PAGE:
An introduction to the defence of Abner Kneeland, charged with blasphemy; before the municipal court in Boston, Mass. Abner Kneeland.
An introduction to the defence of Abner Kneeland, charged with blasphemy; before the municipal court in Boston, Mass
An introduction to the defence of Abner Kneeland, charged with blasphemy; before the municipal court in Boston, Mass
An introduction to the defence of Abner Kneeland, charged with blasphemy; before the municipal court in Boston, Mass

Channing, Alcott, Garrison, and Emerson, petitioners

An introduction to the defence of Abner Kneeland, charged with blasphemy; before the municipal court in Boston, Mass

Boston: printed for the publisher, 1834. 12mo, pp. 43, [1]; bound with: Dunlap, Andrew. A Speech Delivered Before the Municipal Court of the City of Boston, in Defence of Abner Kneeland, on an Indictment for Blasphemy. Boston: Printed for the publisher, 1834. Pp. 132 (lacking the gathering for pp. 25-36 with a contemporary manuscript note on top margin "here is a loss of 12 pages, through the carelessness of the binder"); contemporary blue paper wrappers, 6 pages bound in back with newspaper clippings presenting the argument of Charles G. Greene defending his decision as juror tipped in. Ex-library, with call number on upper wrapper and residue of bookplate on upper cover; very good. Kneeland (1774-1847), a Universalist clergyman and antitheist, "became leader of a group known as the First Society of Free Enquirers, lectured frequently on Rationalism, and in 1831 began to expound his pantheistic views in the Boston Investigator, probably the first Rationalist journal in the United States. In the first issue of Dec. 20, 1833, he used language and illustrative material which led to his indictment for publishing 'a certain scandalous, impious, obscene, blasphemous and profane libel of and concerning God.' Tried in January 1834, he was convicted, but appealed. In two further trials the juries disagreed, but conviction was again secured at the fourth trial, November term, 1835. The appeal was postponed from term to term until 1838, when James T. Austin, attorney-general of Massachusetts, obtained a confirmation of the judgement, and sentence of sixty days was pronounced ... [A] petition for pardon was signed by William Ellery Channing ... A. Bronson Alcott ... Theodore Parker ... William Lloyd Garrison, and Ralph Waldo Emerson ... The committee took no action, however, and the sentence was enforced" (DAB). Kneeland would be the last American imprisoned for Blasphemy. In the spring of 1839, some months after his release from jail, Kneeland emigrated to Iowa, to the utopian colony which he named Salubria, founded in the name of the First Society of Free Enquirers. Item #54537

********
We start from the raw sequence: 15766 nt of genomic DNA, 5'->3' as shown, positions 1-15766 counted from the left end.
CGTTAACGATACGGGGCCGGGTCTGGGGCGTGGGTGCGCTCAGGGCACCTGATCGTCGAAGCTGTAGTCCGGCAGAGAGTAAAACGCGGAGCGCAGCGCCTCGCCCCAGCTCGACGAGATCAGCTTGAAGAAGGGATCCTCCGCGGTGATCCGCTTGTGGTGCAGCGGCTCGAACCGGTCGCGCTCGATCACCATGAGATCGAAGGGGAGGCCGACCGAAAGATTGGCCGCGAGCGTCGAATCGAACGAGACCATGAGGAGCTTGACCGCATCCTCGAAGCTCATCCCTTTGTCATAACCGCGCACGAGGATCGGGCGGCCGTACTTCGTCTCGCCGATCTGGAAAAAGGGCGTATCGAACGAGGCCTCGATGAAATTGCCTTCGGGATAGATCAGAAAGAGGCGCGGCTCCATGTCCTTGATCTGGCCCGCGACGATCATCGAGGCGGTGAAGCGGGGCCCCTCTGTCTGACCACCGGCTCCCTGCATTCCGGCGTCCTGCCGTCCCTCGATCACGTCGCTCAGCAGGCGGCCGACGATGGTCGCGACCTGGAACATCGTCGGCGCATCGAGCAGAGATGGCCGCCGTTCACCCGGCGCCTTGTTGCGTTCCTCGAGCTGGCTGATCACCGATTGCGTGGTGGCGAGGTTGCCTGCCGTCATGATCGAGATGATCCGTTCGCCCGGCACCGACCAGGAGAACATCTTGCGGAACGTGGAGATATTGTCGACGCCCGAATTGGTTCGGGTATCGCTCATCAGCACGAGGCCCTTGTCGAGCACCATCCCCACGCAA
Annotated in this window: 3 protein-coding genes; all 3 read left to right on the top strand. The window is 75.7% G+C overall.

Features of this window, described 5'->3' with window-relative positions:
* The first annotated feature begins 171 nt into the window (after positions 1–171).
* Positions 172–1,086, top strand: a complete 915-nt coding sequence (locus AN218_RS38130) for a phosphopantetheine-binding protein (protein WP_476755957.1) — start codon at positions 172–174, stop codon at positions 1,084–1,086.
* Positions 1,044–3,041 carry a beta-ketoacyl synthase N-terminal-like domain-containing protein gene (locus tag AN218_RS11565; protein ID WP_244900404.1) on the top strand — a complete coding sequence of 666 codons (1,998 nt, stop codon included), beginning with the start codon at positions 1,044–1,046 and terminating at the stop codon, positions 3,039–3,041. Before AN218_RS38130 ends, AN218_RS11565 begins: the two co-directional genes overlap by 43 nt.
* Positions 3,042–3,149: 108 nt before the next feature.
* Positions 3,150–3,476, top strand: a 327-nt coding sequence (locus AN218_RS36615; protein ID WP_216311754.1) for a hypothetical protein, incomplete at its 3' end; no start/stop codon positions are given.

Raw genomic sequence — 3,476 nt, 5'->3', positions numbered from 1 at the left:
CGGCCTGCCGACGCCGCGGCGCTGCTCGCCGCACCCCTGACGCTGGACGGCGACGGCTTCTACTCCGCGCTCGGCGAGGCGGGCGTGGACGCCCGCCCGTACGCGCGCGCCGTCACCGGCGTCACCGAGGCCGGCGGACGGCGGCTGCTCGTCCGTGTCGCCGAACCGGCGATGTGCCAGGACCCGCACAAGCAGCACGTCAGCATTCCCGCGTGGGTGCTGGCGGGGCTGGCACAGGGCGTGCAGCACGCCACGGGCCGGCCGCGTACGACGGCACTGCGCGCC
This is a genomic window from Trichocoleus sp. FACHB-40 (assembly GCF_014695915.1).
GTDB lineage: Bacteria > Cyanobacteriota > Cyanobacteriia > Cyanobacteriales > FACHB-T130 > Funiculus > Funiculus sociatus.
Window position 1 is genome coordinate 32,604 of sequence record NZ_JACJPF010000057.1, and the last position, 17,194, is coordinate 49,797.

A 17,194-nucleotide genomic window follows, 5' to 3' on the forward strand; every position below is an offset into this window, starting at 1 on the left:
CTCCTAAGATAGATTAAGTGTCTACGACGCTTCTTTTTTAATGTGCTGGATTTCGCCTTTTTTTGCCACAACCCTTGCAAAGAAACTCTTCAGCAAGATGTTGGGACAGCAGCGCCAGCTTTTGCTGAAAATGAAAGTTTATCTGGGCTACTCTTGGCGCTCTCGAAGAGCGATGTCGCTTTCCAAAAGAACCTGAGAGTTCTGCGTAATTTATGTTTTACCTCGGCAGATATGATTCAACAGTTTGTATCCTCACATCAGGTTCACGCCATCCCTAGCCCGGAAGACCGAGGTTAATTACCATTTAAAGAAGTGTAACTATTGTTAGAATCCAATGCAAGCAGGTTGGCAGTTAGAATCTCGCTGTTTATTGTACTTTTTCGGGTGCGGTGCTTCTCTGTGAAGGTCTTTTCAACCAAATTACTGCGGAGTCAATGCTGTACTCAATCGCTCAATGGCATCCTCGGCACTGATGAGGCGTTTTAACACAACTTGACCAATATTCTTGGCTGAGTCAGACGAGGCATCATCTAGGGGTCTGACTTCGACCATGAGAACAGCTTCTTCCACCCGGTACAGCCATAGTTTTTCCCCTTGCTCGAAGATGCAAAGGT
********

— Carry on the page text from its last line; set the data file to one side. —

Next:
Price: $350.00

See all items in Americana, Language, Theology
See all items by